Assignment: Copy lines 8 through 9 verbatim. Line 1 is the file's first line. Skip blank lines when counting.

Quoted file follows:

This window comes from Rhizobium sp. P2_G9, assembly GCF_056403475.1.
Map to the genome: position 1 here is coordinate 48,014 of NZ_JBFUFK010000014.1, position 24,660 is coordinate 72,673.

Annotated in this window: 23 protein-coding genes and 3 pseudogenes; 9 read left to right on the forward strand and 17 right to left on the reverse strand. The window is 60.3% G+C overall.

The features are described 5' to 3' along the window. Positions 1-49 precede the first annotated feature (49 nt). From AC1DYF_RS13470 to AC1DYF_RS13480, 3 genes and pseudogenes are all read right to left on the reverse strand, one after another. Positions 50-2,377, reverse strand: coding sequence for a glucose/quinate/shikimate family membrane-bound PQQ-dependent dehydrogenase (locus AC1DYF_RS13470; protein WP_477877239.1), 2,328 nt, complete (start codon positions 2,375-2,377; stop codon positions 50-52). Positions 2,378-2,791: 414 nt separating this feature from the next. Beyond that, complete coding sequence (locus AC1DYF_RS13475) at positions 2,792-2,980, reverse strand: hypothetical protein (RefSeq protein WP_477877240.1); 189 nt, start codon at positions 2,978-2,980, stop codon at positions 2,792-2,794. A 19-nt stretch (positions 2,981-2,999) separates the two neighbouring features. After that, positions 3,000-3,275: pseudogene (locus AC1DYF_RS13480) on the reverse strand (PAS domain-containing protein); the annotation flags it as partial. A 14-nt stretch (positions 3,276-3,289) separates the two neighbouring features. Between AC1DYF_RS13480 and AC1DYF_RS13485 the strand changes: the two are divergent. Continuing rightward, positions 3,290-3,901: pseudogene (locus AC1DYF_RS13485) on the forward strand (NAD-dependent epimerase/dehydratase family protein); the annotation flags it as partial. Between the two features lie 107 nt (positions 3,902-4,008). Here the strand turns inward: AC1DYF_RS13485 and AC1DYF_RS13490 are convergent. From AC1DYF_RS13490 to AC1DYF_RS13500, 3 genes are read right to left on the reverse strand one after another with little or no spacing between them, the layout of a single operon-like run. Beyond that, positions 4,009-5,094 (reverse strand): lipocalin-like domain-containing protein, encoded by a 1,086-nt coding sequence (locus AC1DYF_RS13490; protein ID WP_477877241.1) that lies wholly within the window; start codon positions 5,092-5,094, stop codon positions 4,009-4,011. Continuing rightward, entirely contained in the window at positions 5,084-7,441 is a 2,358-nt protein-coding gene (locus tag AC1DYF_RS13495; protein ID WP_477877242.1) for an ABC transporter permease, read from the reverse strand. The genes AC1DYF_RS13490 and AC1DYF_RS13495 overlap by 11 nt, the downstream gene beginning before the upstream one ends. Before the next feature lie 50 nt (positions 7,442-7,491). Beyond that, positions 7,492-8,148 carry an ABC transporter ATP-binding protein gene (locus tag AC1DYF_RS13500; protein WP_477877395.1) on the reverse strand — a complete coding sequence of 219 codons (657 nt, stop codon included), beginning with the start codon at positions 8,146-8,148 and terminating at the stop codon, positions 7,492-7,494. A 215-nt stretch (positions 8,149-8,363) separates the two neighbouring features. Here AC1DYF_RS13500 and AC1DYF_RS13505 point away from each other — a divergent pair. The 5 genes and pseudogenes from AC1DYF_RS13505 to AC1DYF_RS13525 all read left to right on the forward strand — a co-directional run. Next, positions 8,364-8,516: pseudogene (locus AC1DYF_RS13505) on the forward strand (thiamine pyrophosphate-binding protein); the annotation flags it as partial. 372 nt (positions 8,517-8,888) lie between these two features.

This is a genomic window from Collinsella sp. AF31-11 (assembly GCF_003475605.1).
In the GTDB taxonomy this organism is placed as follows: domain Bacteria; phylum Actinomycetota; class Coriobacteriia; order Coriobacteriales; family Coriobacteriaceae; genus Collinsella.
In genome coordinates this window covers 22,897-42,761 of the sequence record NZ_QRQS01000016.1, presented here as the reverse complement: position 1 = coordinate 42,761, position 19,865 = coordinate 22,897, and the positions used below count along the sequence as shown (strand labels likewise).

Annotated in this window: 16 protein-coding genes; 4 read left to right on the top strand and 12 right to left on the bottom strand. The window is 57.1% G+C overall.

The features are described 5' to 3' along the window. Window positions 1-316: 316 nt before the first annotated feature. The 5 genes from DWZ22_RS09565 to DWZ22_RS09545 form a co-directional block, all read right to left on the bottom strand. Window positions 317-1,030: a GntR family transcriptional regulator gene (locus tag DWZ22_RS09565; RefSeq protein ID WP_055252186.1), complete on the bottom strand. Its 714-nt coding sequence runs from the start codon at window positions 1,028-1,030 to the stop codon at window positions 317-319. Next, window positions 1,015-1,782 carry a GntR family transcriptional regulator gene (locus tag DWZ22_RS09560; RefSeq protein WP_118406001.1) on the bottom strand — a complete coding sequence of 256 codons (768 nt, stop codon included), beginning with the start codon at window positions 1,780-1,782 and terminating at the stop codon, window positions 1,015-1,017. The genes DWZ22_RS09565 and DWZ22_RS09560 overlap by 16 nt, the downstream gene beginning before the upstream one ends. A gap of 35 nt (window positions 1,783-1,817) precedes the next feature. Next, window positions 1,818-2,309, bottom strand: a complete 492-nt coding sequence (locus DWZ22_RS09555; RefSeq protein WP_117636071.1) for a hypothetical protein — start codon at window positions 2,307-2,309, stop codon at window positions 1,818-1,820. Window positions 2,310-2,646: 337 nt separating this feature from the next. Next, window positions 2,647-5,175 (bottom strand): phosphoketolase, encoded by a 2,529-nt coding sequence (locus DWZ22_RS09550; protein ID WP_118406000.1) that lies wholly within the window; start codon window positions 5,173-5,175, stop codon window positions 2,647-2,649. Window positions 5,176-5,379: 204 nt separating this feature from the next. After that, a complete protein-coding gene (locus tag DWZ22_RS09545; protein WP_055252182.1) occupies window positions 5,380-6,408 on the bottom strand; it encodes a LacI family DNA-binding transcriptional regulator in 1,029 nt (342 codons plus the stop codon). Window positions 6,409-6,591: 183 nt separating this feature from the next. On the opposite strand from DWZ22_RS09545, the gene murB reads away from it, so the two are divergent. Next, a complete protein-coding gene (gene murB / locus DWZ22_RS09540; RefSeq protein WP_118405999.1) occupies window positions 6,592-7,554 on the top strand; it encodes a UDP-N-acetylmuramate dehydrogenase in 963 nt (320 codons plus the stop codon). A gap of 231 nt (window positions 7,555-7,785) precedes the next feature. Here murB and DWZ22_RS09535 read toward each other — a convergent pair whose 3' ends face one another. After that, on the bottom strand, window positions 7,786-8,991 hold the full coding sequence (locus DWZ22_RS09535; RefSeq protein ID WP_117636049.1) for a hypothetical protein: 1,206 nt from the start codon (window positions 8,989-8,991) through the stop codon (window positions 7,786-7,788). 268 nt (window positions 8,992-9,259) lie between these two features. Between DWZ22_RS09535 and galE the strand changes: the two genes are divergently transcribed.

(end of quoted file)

Annotated in this window: 16 protein-coding genes; 4 read left to right on the top strand and 12 right to left on the bottom strand. The window is 57.1% G+C overall.

The features are described 5' to 3' along the window. Window positions 1-316: 316 nt before the first annotated feature. The 5 genes from DWZ22_RS09565 to DWZ22_RS09545 form a co-directional block, all read right to left on the bottom strand. Window positions 317-1,030: a GntR family transcriptional regulator gene (locus tag DWZ22_RS09565; RefSeq protein ID WP_055252186.1), complete on the bottom strand. Its 714-nt coding sequence runs from the start codon at window positions 1,028-1,030 to the stop codon at window positions 317-319. Next, window positions 1,015-1,782 carry a GntR family transcriptional regulator gene (locus tag DWZ22_RS09560; RefSeq protein WP_118406001.1) on the bottom strand — a complete coding sequence of 256 codons (768 nt, stop codon included), beginning with the start codon at window positions 1,780-1,782 and terminating at the stop codon, window positions 1,015-1,017. The genes DWZ22_RS09565 and DWZ22_RS09560 overlap by 16 nt, the downstream gene beginning before the upstream one ends. A gap of 35 nt (window positions 1,783-1,817) precedes the next feature. Next, window positions 1,818-2,309, bottom strand: a complete 492-nt coding sequence (locus DWZ22_RS09555; RefSeq protein WP_117636071.1) for a hypothetical protein — start codon at window positions 2,307-2,309, stop codon at window positions 1,818-1,820. Window positions 2,310-2,646: 337 nt separating this feature from the next. Next, window positions 2,647-5,175 (bottom strand): phosphoketolase, encoded by a 2,529-nt coding sequence (locus DWZ22_RS09550; protein ID WP_118406000.1) that lies wholly within the window; start codon window positions 5,173-5,175, stop codon window positions 2,647-2,649. Window positions 5,176-5,379: 204 nt separating this feature from the next. After that, a complete protein-coding gene (locus tag DWZ22_RS09545; protein WP_055252182.1) occupies window positions 5,380-6,408 on the bottom strand; it encodes a LacI family DNA-binding transcriptional regulator in 1,029 nt (342 codons plus the stop codon). Window positions 6,409-6,591: 183 nt separating this feature from the next. On the opposite strand from DWZ22_RS09545, the gene murB reads away from it, so the two are divergent. Next, a complete protein-coding gene (gene murB / locus DWZ22_RS09540; RefSeq protein WP_118405999.1) occupies window positions 6,592-7,554 on the top strand; it encodes a UDP-N-acetylmuramate dehydrogenase in 963 nt (320 codons plus the stop codon). A gap of 231 nt (window positions 7,555-7,785) precedes the next feature. Here murB and DWZ22_RS09535 read toward each other — a convergent pair whose 3' ends face one another. After that, on the bottom strand, window positions 7,786-8,991 hold the full coding sequence (locus DWZ22_RS09535; RefSeq protein ID WP_117636049.1) for a hypothetical protein: 1,206 nt from the start codon (window positions 8,989-8,991) through the stop codon (window positions 7,786-7,788). 268 nt (window positions 8,992-9,259) lie between these two features. Between DWZ22_RS09535 and galE the strand changes: the two genes are divergently transcribed.